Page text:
By December, 2012, it was declared a success:
This appears to be an intentional form of "advertisement":
The most recent reports are shown above, and the earliest ones are here:
The details of each report are available, including the username, time, User Agent, and IP address. Here's the first report, which appears to be the administrator testing the system on Feb. 15, 2012. (I redacted the last portion of the IP address.)
Here's another report from two weeks later, on another device (also redacted).
Most of the reports are anonymous in the sense that the user's name is not visible, but the other information such as IP, user agent, and time could be used to deduce the user's identity.
Click an item, and click "Details" to see far too much information about it, including the precise latitude, longitude, and device used to make the report:
I wonder if the people making these reports know that so much information is being published about them.
This may not be illegal, but it seems unwise. I can imagine stalkers, angry neighbors, and other people with ill intentions using this information for harm.
from: Sam Bowne <firstname.lastname@example.org%gt;
to: LPD@longviewtexas.gov, CityManager@longviewtexas.gov, email@example.com, firstname.lastname@example.org
date: Sun, Oct 12, 2014 at 12:17 PM
subject: Security Problem in CitySend System: Exposure of Private Data
I am Sam Bowne, an instructor in Computer Networking and Information Techology at City College San Francisco.
I found this page today with Google, and I think you should block it from public access:
That page shows every report into the "CitySend" system, reporting issues like illegally parked cars. The details of every report are visible, including the exact time and IP address, like this:
According to this page, the reports can be made anonymously:
However, exposing the IP address of the reporter could lead to identifying them, rendering the report non-anonymous.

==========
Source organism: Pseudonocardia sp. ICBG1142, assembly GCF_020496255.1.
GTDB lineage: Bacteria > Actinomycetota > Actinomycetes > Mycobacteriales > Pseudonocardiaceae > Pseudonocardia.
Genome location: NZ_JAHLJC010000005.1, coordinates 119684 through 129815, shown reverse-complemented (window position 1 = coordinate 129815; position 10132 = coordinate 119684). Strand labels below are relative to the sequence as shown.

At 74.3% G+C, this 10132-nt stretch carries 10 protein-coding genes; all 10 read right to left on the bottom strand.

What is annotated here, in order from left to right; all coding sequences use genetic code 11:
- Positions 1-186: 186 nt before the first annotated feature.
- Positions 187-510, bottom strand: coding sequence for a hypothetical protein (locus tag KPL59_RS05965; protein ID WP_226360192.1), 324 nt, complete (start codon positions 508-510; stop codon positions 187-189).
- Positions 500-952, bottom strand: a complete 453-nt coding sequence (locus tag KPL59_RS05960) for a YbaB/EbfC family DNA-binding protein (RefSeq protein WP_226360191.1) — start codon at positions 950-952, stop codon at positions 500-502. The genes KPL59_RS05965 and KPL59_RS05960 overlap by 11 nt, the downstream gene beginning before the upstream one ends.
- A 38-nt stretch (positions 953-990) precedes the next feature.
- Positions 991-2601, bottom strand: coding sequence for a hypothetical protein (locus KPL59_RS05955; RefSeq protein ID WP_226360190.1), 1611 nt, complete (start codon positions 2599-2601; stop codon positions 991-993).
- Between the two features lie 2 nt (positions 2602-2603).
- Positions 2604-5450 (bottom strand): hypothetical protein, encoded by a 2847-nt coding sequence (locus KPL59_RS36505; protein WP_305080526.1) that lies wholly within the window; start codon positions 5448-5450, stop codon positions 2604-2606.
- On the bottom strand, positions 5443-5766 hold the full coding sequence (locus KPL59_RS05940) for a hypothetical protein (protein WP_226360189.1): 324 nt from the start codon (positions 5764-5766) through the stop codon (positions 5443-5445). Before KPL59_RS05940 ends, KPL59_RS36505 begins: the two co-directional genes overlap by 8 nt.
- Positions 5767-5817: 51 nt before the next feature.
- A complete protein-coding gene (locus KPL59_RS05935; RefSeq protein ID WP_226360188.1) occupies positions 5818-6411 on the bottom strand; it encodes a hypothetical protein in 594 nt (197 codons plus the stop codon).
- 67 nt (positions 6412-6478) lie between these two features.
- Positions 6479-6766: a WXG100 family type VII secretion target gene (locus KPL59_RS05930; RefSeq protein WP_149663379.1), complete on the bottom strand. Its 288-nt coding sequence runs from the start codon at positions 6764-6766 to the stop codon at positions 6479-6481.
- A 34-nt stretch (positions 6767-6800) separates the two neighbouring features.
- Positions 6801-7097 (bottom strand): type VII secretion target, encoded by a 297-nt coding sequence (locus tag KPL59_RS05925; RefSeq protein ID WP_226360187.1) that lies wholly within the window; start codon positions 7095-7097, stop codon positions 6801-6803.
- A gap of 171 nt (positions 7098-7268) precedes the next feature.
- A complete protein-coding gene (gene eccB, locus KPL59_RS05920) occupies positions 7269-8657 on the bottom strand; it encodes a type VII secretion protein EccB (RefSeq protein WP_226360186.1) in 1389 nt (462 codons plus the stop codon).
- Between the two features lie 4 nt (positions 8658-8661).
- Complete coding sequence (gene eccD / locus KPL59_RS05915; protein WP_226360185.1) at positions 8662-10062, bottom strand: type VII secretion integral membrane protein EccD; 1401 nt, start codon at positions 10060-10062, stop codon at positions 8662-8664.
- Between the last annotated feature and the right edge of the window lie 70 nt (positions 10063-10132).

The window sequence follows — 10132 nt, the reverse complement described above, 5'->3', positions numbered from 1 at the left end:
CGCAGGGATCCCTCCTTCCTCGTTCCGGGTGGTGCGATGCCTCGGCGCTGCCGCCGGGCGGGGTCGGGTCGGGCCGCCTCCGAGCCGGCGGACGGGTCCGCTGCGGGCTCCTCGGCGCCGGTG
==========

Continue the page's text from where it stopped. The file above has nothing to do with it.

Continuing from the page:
The "Track a Request" page also leaks information unwisely. The map is here:
Clicking a dot leads to this:
The Address indicates the location accurately enough to resolve the problem. However, the Latitude, Longitude, and Device are also listed, which can be used to invade the privacy of the reporter. Suppose an angry neighbor wants to retaliate, or the person reporting the problem happened to be in an embarrassing location when reporting--why is the exact location of their device published for the world to see?
Also, your site uses Drupal 6.30, which is ten months out of date. The current version is 6.3.3:
If you wish to contact me, I am:
Sam Bowne email@example.com
But I certainly cannot recommend taking such unnecessary risks with private data, and I imagine that they will be forced to improve this system sooner or later.
They protected one of the pages that expose IP addresses so that they require a password for access:
I did find another problem, and warned them so they can fix it.
But the really big problem is now the Drupal update. The Drupal project published this exceedingly scary statement on Oct. 29, 2014:
Drupal warns unpatched users: Assume your site was hacked
So the Longview police would appear to have an incident response process to perform.
Hopefully they will continue to improve their security, and I'll update this article if I learn more.